These will enable them to tap efficiency potentials in the organisation of their processes due to interaction between the patient, or data consumer, and his individual health record with the institutional medical record – “Digitisation 4.0”.

In times of limited budgets, HIM is a likely candidate for solving the problem. Strategic HIM is the key to safeguarding revenue. On the one hand, strategic HIM provides a value contribution to the success of the organisation, or a competitive advantage in comparison with competitors who have no adequate response to patients requiring interaction between their personal health record and institutional records—if only at the level of service portals like the booking portal “”.

On the other hand, it itself is a critical organisation process and a key instrument for business management, categorised as critical infrastructure by the best practices of the German IT Security Law, which therefore requires the protection of IT systems.

As a consequence, this means that the traditional triad enabling success of hospitals —surplus, utilisation, and investments—will no longer be the result of providing quality and efficient care. Furthermore, putting quality and efficiency in the focus will no longer support or enable that triad.

The way forward for healthcare
When we look at risk communication and the phrase “from deconstruction of business processes to the disruption of business models”, the “average citizen” postulated by the statistical yearbook ought to be aware that only those organisations will survive on the market which anticipate, and embrace, the digital transformation.

There are a large number of examples from other sec tors of the economy. In tourism , newspaper publishing, retail, and further segments, large-scale transformations have taken place. Are hospitals really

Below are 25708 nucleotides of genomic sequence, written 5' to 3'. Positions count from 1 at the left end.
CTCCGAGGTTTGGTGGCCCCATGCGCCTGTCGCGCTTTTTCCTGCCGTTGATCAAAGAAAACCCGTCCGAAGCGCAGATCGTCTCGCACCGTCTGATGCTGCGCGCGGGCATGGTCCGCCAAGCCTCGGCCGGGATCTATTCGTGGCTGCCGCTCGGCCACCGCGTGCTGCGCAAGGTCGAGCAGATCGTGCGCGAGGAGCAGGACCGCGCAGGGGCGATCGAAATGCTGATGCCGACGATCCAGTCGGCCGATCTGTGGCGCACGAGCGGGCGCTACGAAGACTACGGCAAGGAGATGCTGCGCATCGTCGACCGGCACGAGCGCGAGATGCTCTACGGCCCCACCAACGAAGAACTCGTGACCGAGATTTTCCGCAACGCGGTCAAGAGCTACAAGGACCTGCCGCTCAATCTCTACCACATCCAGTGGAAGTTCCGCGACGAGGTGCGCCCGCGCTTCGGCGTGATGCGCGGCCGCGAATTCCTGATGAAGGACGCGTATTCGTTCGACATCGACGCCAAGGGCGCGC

so much different from a railway or an airline?

People check in via an app as passengers—and they come “on board”. This means they become an essential part of the information management of the respective organisation, and they take on tasks previously carried out manually by staff of the organisation.

Is there still anyone who remembers how these organisations functioned without the significant collaboration of the passengers or other types of consumers with regard to interaction and the exchange of information? Do you or your children still remember paper airline tickets?

The new triad therefore has to be on a footing of Quality, Health Information Exchange (HIE), and digitisation-derived financing models such as “Pay for Quality, Performance, etc.” it places the consumer, the citizen, health policyholder and patient driving digitisation in focus. The consumer will be the decisive factor for the success of health organisations.

Key points

  • ENTSCHEIDERFABRIK has incubated 150 healthcare digital transformation projects
  • Consumers understand daily the meaning of digital disruption
  • Healthcare digital transformation is occurring in Germany without involvement of the self-governing body of healthcare institutions
  • A recurring question is where is a Health Information Management (HIM) strategy and IHE conforming platform?
  • The medical record – “Digitisation 4.0” will support efficiency potential in processes
  • German IT Security law requires protection of IT systems meaning the traditional triad of surplus, utilisation, and investments will no longer the outcome quality care provision
  • Early digital transformation adopter organisations will be market survivors
  • This has already been seen in retail, hospitality and media sectors
  • A new triad should be based on Quality, Health Information Exchange (HIE) placing the consumer/ patient centrally